Underground Muon Detector ArrayThe surface air shower array alone cannot tell us whether the primary particle of an observed air shower is a cosmic-ray or gamma-ray particle, nor is it capable, when the observed air shower is of cosmic-ray origin, of distinguishing the nuclear species of the primary particle. Air showers induced by cosmic rays contain a lot of elementary particles called muons, while those induced by gamma rays contain few muons. We can greatly improve the gamma-ray sensitivity of the air shower array, if we build a detector that is sensitive only to muons and helps us select muon-poor air showers, i.e. air showers probably of gamma-ray origin, among those observed by the surface air shower array. We are planning to build a ~5,400 m2 muon detector array in the underground of the ALPACA surface air shower array. The muon detector array is sensitive only to muons contained in air showers, because the layer of soil on top of the muon detector array absorbs the electromagnetic component of air showers (electrons, positrons and photons), which account for most of the air shower particles, whereas muons easily penetrate the layer of soil.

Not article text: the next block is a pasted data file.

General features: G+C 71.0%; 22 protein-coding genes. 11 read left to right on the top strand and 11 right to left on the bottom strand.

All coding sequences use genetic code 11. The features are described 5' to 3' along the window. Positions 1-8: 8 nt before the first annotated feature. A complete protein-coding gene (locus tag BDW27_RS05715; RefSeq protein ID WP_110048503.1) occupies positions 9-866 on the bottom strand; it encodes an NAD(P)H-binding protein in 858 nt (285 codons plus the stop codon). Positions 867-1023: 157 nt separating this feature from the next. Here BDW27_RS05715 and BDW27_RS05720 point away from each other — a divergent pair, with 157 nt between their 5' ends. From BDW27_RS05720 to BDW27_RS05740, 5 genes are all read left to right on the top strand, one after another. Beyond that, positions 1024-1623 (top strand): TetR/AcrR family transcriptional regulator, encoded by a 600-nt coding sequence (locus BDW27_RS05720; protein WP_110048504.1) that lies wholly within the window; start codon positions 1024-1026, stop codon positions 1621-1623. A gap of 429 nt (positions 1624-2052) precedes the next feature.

Schematic view of the current design of the whole ALPACA observatory. Gray squares represent the underground muon detector array. Each square is a 56 m2 water-Cerenkov-type particle detector. The array consists of 8 pools, each one of which has 12 detectors.
Image of the water-Cerenkov-type particle detector. The photo shows the inside of a water-Cerenkov-type particle detector of the Tibet ASγ experiment. The detector is a water tank and completely shielded from light during observation. The 20-inch-diameter photomultiplier tubes suspended from the ceiling detect faint Cerenkov light emitted by muons passing though the water. The water tank has an area of 7.2 m x 7.2 m and is filled with water up to a depth of 1.5 m. There is a 2.5 m-thick layer of soil on top of the ceiling.
Image Credit: Institute for Cosmic Ray Research, University of Tokyo